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Comparing the NKJV:

For exaltation (comes) neither from the east nor from the west nor from the south.

To the NIV:

No one from the east or the west or from the desert can exalt themselves.

To the NLT:

For no one on earth — from east or west, or even from the wilderness — should raise a defiant fist.

Normally there's some variation between translations, but it's hard to find alignment on the content or grammatical features here. What's the basic meaning giving rise to these translations?

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  • Credit for the question goes to a friend from my home church. Jun 18 '18 at 5:04
  • Young's Literal for not from the east nor from the west nor from the wilderness, is elevation. KJV For promotion neither from the east nor from the west The basic meaning seems quite clear.
    – Nigel J
    Jun 19 '18 at 3:39
  • Thanks for the references. Syntactically I think those two have got it, but they don't really address all the issues I identified in my answer: (a) the idiomatic meaning of saying 'elevation is not from these places', (b) the meaning of the core verb (in fact I think their choices rather obscure what it would mean in human terms!) Jun 19 '18 at 5:30
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There are a few factors influencing this variation. Here's the Hebrew for the passage:

כִּ֤י לֹ֣א מִ֭מּוֹצָא וּמִֽמַּעֲרָ֑ב וְ֝לֹ֗א מִמִּדְבַּ֥ר הָרִֽים׃

The interlinear might go:

for not from-east or from-west and not from-desert lifting-up

This is preceded by a rebuke of boastful people and followed by "for only God is the judge".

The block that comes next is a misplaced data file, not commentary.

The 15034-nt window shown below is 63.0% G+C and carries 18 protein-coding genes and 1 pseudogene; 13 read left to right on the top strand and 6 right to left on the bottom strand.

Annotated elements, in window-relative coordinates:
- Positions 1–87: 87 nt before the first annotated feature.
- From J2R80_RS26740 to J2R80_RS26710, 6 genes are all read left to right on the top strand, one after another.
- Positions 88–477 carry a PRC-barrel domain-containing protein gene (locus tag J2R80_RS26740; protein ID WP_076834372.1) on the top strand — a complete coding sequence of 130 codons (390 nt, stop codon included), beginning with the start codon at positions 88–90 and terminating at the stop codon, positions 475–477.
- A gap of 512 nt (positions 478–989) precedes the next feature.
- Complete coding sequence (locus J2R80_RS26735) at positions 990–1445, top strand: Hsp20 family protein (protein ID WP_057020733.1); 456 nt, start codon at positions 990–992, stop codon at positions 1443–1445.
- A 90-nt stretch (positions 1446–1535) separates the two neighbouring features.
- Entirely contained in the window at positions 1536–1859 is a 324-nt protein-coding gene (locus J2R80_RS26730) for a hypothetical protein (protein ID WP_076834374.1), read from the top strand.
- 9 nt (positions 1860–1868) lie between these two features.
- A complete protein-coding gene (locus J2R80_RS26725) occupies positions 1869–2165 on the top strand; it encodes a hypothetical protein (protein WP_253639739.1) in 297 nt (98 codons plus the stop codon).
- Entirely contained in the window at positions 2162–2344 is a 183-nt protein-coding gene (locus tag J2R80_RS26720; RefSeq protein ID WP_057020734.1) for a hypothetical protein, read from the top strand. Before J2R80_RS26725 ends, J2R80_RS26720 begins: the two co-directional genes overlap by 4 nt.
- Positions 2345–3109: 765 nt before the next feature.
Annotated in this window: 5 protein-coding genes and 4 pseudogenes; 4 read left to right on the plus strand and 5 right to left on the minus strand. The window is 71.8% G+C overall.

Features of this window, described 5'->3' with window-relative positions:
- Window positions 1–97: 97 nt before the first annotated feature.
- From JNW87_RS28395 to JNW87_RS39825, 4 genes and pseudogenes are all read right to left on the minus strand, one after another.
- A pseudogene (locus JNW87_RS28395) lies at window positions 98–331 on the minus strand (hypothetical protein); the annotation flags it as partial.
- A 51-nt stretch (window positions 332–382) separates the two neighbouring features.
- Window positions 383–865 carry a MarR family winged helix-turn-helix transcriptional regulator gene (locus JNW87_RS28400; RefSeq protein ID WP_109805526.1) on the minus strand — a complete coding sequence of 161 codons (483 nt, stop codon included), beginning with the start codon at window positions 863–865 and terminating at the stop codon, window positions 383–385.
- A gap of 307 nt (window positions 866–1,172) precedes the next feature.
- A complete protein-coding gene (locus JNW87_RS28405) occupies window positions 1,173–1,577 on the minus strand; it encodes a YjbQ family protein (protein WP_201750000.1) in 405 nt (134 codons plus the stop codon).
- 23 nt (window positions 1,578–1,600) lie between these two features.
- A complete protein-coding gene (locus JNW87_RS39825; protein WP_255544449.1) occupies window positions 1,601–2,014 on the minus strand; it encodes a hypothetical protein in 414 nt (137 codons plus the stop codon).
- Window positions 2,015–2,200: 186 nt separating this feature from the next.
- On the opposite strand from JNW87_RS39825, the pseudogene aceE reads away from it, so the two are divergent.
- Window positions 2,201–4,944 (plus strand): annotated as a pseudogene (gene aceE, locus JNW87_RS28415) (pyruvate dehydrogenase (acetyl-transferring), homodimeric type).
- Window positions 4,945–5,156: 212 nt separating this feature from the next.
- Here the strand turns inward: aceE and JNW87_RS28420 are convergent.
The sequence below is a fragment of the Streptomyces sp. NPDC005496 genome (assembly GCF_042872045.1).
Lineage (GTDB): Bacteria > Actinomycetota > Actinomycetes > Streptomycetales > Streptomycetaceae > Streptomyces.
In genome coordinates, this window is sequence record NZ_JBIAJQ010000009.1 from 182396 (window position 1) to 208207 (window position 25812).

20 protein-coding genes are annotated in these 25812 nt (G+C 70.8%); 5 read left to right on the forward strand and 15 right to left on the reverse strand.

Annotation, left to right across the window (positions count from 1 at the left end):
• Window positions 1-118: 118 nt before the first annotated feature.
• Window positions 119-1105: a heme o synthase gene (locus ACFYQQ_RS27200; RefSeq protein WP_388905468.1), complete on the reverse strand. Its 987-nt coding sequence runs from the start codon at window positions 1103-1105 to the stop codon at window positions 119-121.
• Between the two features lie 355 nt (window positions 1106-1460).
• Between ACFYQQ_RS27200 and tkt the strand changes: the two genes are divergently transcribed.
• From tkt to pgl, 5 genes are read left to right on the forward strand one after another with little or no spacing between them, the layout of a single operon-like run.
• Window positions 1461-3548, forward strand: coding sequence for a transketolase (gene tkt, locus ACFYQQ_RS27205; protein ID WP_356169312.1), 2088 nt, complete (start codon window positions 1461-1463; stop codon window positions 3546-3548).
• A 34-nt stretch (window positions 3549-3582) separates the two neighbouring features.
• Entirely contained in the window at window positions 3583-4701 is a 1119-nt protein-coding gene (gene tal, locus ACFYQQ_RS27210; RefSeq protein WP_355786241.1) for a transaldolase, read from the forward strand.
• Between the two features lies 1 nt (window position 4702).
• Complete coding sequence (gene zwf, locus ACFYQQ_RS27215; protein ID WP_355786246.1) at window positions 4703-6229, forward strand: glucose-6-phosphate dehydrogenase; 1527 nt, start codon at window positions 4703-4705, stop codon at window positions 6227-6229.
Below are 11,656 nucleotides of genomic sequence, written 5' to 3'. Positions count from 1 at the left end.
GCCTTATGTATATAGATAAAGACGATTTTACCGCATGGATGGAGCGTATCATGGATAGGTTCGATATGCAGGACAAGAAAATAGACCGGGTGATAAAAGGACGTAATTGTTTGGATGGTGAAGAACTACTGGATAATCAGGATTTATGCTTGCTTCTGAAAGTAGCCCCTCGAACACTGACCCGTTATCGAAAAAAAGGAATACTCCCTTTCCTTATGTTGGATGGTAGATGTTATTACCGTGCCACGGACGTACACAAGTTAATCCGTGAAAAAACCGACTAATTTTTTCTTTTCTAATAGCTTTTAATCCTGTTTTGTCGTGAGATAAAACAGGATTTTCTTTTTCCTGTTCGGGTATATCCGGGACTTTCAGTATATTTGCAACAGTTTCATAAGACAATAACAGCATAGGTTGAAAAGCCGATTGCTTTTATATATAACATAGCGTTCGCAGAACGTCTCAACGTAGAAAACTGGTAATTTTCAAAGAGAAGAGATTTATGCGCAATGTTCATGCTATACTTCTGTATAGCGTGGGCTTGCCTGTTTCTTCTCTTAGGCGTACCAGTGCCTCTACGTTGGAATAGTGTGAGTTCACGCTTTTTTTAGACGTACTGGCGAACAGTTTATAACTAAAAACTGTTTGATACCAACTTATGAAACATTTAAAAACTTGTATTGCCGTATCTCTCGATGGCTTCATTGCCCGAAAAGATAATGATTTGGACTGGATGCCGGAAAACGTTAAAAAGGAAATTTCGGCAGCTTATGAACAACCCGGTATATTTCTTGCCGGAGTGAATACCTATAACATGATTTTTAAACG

Here are the difficulties:

1. This verse is highly elliptical, like much of the poetry in the Bible.

As you can see from the interlinear, there's no finite verb. Looking at the context, this also appears to be a clause, without a finite verb that could belong to it in the surrounding verses either. So the relation of "lifting up" to the other nouns is probably copular: "lifting up is not from these places".

So it would be fair to say that the NKJV is most conservative syntactically. That said, it leaves a lot to us to understand what it means for "lifting up" to not come from these places. I think the "no one" readings should probably have a thrust of "no one should look for lifting up in those places".

2. The Hebrew words for the cardinal directions are also regular nouns.

The word for "east" here is מוֹצָא motza "going out", perhaps as in the sun setting out on its journey. (Two other words for "east" are מִזְרָח mizrakh "rising" and קֶ֫דֶם qedem "earlier".)

The word for "west" here is מַעֲרָב ma'arav related to "evening", for clear reasons. (Another word for "west" is יָם yam "sea" in reference to the Mediterranean.)

Here's the part that plays into the varying translations. The third place mentioned here is מִדְבָּר midbar "desert, wilderness". But this word might also stand for "south". That south is represented by the huge desert south of Israel is also clear from נֶ֫גֶב negev "south / the Negev".

So should it be rendered "south" or "desert"? (And for that matter, "east" or "going out" and "west" or "evening"?) I think I would agree with the NIV and NLT readings here, taking east and west to represent the range of directions and then, because there seems to be no pairing of north to match south, taking that one as literally the desert or wilderness — everywhere uncharted.

Note that "lifting up" is actually a homophone of "mountains" (הָרִים harim). Perhaps this is wordplay to contrast mountains and desert, or perhaps it stands for the mountainous north (figuring in metaphors about Syria and Lebanon). Or both; this is poetry. :)

3. The central term has a range of figurative meanings.

The word translated "lifting up" is the causative participle of רום r-w-m "to rise", so "causing to rise".

NAS and BDB give a few of the various connotations this suggests:

to rise; to be exalted; to become proud; to be defiant; to remove; to be triumphant ...

There's room for interpretation. Hence the NKJV's "exaltation" but the NLT's "raise a defiant fist".

I think reading in the context of talking about the boastful and not usurping God's place as judge, the most appropriate translations will capture the idea of pride and usurpation.

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